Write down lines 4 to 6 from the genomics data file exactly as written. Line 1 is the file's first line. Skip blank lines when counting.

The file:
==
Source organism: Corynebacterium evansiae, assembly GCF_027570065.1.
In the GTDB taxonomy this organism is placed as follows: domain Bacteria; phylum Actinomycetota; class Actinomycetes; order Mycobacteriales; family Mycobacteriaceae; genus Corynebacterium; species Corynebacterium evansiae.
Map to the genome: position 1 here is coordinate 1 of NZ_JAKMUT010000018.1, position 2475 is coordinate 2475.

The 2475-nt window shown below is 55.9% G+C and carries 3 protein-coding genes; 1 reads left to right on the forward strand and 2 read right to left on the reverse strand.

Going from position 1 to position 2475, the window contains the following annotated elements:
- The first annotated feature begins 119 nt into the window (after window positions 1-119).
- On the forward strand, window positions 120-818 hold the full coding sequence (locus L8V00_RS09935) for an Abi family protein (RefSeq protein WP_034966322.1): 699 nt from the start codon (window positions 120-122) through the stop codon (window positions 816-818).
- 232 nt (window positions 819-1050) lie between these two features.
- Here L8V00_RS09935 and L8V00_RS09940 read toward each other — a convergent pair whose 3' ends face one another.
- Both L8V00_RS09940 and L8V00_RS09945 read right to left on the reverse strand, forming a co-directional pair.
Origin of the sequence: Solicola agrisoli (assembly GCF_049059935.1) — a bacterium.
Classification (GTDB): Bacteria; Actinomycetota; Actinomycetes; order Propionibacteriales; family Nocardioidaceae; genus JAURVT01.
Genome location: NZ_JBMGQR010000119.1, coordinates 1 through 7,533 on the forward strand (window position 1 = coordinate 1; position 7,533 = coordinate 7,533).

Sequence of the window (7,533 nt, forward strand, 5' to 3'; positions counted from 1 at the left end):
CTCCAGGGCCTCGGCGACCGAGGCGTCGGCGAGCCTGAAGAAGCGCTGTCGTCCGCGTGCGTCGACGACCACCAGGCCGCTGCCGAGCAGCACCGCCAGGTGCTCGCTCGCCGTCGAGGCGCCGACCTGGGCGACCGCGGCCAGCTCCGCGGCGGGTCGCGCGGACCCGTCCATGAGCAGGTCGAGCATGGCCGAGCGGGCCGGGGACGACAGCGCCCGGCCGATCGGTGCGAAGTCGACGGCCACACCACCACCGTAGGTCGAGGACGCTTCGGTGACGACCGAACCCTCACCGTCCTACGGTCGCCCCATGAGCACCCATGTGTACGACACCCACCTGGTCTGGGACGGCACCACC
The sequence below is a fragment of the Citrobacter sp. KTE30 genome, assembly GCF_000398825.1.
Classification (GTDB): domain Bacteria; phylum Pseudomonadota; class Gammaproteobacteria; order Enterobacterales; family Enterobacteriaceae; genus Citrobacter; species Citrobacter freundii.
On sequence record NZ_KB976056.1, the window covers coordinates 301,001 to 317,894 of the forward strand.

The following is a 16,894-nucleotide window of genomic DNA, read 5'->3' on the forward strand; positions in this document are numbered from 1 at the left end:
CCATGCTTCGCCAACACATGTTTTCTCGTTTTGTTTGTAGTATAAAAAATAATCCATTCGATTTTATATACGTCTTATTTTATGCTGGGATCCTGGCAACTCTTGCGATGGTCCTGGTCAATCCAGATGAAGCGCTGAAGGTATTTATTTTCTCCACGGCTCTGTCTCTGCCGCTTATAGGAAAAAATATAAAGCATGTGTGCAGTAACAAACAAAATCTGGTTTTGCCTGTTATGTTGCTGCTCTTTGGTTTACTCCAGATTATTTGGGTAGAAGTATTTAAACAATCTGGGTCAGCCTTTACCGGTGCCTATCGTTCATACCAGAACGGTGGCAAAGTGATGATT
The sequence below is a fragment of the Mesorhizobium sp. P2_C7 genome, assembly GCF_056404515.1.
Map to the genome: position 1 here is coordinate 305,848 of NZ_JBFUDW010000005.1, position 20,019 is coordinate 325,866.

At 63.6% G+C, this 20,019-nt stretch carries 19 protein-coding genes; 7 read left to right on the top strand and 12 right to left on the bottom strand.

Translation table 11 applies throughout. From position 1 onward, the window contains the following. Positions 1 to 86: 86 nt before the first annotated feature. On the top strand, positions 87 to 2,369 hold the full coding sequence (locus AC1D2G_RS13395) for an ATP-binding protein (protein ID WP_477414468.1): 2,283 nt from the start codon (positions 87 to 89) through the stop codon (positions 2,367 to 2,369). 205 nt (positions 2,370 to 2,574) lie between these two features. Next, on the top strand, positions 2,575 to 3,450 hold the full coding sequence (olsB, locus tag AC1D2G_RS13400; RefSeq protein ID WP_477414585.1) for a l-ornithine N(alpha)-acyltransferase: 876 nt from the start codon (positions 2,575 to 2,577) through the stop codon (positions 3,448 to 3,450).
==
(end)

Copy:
The 2475-nt window shown below is 55.9% G+C and carries 3 protein-coding genes; 1 reads left to right on the forward strand and 2 read right to left on the reverse strand.

Going from position 1 to position 2475, the window contains the following annotated elements:
- The first annotated feature begins 119 nt into the window (after window positions 1-119).